No English at home: Nunavut parents go to great lengths to teach children Inuktitut
'Language is not just language; it's the way you transmit culture'
Frustrated with the Inuktitut language stream in Nunavut's schools, some parents in Iqaluit are taking it upon themselves to teach their kids the Inuit language at home.
"Tukisingitunga! I don't understand you."
That's Andrew Morrison's go-to tactic for getting his three-year-old daughter to switch from English to Inuktitut.
Iqaluit-based Morrison and his partner Nancy Mike decided early on that they wanted to raise their children speaking their mother tongue.
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"It's very important for our kids to learn Inuktitut because they will understand the feelings, understand the dynamics, of our family," says Mike.
Mike wanted to make sure her daughters were able to speak to her unilingual grandfather and great-grandfather and have a close relationship with her extended family.
Besides speaking to Viivi, three, and Laivi, 22 months, in Inuktitut at home, Mike has a few other tactics she uses to strengthen her daughters' language skills.
"When I'm reading books with my children, I translate it on the spot," says Mike, "They don't even care that it's written in English."
Mike and Morrison say it's not easy to keep Inuktitut alive when their world is inundated with English books, movies, toys and music.
"Your kid is just swamped with all these southern ideas and that helps construct their identity, that kind of influences what they like, how they speak," says Morrison.
Mike and Morrison are members of The Jerry Cans, one of Nunavut's best-known bands, so the couple had one more ace up their sleeve.
"We wanted kids to be able to sing along in Inuktitut and have songs that they could learn Inuktitut through," says Morrison.
That's why they're working on an album of Inuktitut children's songs. The catchy tunes teach young ones the alphabet, how to count and the names of animals — all in Inuktitut.
'It will always be up to us'
But Mike says sometimes "English is so dominant in Iqaluit," Nunavut's largest and most culturally diverse city, that it's hard to find a way to immerse kids in Inuktitut.
So when little Viivi starts to speak a bit too much English, she's sent to Pangnirtung, Mike's hometown, for Inuktitut immersion among her extended family.
"It does help preserve that language," says Morrison. "It also helps them to establish and nurture family relations."
While in Pangnirtung, Morrison's daughters spend a lot more time out on the land and regularly eat country food, he says.
"Language is not just language; it's the way you transmit culture," says Morrison.
The girls go up to Pangnirtung four to five times a year, every time coming back more grounded in Inuktitut.
With only a few years until the start of kindergarten for Laivi, Morrison and Mike are trying hard to ingrain Inuktitut.
Morrison says he has little faith in the territory's Inuktitut education stream, even though Inuktitut is one of Nunavut's three official languages.
"As for the school system, it will always be up to us," says Morrison.
The school system in the territory does not value Inuktitut, with teachers in the Inuktitut stream being forced to work from an English-language curriculum, he says. To make matters worse, Inuktitut education is cut off in high school, with all students being pushed into the English stream.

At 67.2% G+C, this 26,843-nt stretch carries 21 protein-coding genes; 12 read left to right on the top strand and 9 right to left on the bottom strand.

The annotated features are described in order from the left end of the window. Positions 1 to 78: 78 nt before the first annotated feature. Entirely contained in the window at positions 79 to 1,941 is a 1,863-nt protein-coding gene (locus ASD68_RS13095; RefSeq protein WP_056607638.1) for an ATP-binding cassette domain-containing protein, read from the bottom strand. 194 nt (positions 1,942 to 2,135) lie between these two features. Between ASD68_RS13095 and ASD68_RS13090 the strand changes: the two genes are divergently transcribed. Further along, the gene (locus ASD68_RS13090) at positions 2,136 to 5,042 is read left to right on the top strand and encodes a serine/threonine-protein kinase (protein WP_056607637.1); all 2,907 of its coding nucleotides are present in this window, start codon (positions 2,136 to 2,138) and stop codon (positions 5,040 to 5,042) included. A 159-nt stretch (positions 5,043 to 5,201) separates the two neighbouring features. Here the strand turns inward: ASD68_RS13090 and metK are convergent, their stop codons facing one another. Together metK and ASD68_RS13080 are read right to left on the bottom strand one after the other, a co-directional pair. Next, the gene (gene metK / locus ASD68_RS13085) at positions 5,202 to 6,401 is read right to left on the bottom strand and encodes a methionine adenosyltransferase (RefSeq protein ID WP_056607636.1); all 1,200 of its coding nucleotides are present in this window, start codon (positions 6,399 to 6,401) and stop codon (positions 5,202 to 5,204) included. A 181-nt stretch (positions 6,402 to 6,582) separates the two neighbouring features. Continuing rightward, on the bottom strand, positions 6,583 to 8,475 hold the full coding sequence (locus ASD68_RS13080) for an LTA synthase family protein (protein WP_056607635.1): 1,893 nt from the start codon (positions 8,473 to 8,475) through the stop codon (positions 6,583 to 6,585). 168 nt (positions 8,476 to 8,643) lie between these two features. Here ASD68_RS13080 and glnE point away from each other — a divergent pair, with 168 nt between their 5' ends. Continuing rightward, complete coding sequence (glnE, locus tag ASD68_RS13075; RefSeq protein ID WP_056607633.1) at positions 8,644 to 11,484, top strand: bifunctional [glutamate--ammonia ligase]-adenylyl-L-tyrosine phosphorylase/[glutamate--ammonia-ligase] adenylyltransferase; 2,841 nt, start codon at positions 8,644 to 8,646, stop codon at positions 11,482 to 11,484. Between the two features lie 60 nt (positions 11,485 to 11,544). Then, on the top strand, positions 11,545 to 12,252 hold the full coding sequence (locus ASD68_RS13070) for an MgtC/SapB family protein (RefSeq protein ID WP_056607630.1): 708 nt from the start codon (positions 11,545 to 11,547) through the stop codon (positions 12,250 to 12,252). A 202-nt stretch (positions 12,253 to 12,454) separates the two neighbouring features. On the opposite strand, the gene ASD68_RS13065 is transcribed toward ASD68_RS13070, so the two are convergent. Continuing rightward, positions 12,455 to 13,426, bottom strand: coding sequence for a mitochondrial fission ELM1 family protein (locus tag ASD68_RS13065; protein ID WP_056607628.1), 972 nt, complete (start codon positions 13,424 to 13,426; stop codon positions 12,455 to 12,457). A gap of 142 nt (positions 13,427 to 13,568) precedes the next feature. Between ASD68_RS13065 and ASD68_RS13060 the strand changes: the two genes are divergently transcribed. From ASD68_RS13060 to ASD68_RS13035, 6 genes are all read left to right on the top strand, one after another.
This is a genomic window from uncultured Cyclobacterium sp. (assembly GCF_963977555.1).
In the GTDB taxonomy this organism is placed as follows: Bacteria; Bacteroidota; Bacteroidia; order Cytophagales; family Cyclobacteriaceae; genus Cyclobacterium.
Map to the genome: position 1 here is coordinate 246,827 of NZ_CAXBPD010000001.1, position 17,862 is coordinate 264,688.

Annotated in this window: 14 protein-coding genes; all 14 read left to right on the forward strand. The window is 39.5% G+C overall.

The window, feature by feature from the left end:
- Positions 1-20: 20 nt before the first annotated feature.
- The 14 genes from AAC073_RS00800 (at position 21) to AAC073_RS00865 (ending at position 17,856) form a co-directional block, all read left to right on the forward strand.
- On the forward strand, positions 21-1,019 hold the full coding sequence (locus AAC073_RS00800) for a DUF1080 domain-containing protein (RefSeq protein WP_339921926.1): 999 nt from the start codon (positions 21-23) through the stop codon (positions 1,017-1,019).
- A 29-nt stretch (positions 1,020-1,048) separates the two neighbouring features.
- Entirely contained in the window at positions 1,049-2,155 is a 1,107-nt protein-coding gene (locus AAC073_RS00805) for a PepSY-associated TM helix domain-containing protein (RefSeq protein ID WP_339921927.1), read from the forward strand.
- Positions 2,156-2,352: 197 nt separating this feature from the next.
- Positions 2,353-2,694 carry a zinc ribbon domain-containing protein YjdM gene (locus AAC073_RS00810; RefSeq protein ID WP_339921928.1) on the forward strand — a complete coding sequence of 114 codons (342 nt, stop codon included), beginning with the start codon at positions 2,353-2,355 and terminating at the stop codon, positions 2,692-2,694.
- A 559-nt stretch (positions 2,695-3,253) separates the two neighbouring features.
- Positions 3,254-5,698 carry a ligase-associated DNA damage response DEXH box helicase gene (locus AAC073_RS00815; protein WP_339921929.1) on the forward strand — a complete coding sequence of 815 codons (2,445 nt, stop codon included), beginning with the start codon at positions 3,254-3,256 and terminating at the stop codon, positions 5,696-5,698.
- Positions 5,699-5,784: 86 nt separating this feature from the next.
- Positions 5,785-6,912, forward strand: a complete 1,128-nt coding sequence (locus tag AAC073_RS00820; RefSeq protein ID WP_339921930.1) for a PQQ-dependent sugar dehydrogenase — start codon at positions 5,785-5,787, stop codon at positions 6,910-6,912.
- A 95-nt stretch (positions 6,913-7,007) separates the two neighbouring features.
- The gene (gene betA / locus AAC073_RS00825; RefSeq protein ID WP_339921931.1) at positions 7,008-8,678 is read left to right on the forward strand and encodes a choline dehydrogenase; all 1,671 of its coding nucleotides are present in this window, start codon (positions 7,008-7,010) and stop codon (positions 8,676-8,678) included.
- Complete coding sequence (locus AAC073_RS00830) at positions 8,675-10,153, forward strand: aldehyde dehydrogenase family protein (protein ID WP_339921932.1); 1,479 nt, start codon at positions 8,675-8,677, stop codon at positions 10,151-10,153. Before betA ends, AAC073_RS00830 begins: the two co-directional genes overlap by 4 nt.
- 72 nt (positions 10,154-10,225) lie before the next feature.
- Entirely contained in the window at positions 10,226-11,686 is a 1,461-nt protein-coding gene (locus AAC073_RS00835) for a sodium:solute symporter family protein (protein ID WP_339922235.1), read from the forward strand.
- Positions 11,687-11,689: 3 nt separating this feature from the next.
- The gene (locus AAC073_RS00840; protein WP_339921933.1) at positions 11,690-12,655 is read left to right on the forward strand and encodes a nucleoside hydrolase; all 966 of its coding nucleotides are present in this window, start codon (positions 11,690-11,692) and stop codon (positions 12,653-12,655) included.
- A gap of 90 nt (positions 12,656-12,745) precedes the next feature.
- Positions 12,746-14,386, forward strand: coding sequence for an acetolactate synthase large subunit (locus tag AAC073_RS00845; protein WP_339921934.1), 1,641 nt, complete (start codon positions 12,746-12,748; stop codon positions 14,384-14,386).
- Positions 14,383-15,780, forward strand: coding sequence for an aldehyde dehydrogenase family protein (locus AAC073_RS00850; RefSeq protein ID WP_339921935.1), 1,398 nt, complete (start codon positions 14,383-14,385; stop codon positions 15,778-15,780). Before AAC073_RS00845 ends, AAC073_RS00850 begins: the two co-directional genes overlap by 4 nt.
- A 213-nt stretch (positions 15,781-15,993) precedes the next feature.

'We're doing it at home'
Iqaluit's Laakkuluk Williamson Bathory says she's given up on the Inuktitut stream in Nunavut schools.
Her oldest daughter Akutaq, 11, was enrolled in the Inuktitut stream until Grade 4, but she says the experience was so negative that she decided to register her seven-year-old son Igimaq in the English stream.
"It broke my heart to make that decision," says Williamson Bathory, "but we're doing it at home."
Williamson Bathory says her daughter's teachers didn't have enough of the resources and skills needed to be able to pass the language onto the students in their classes.
"There's some wonderful teachers in the school system that teach Inuktitut," says Williamson Bathory. "But they have to come up with the resources by themselves because their supervisors and the people in the bureaucracy don't actually speak the language."
Another problem, according to Williamson Bathory, is that students who speak Inuktitut as their first language are lumped into the same classes as students who do not speak the language.
"The first language speakers are kind of waiting for the second language speakers to catch up and, in the end, everybody kind of slows down."
Eventually Williamson Bathory decided the only way for her kids to become fluent in Inuktitut was to keep the language alive in her home.
Williamson Bathory says teaching her kids Kalaallisut, the Greenlandic Inuktitut dialect, took some hard work. But the recipe on how to keep her mother tongue alive was something she inherited from her own parents.
"My non-Inuktitut-speaking husband and I made a decision that I was only going to speak Greenlandic to the kids, their mother tongue," says Williamson Bathory.
Having been born and raised in Saskatchewan, with no other Greenlandic families around, Williamson Bathory learned to be fluent in Greenlandic Inuktitut from her mom, who also insisted on only using her mother tongue to communicate with her kids.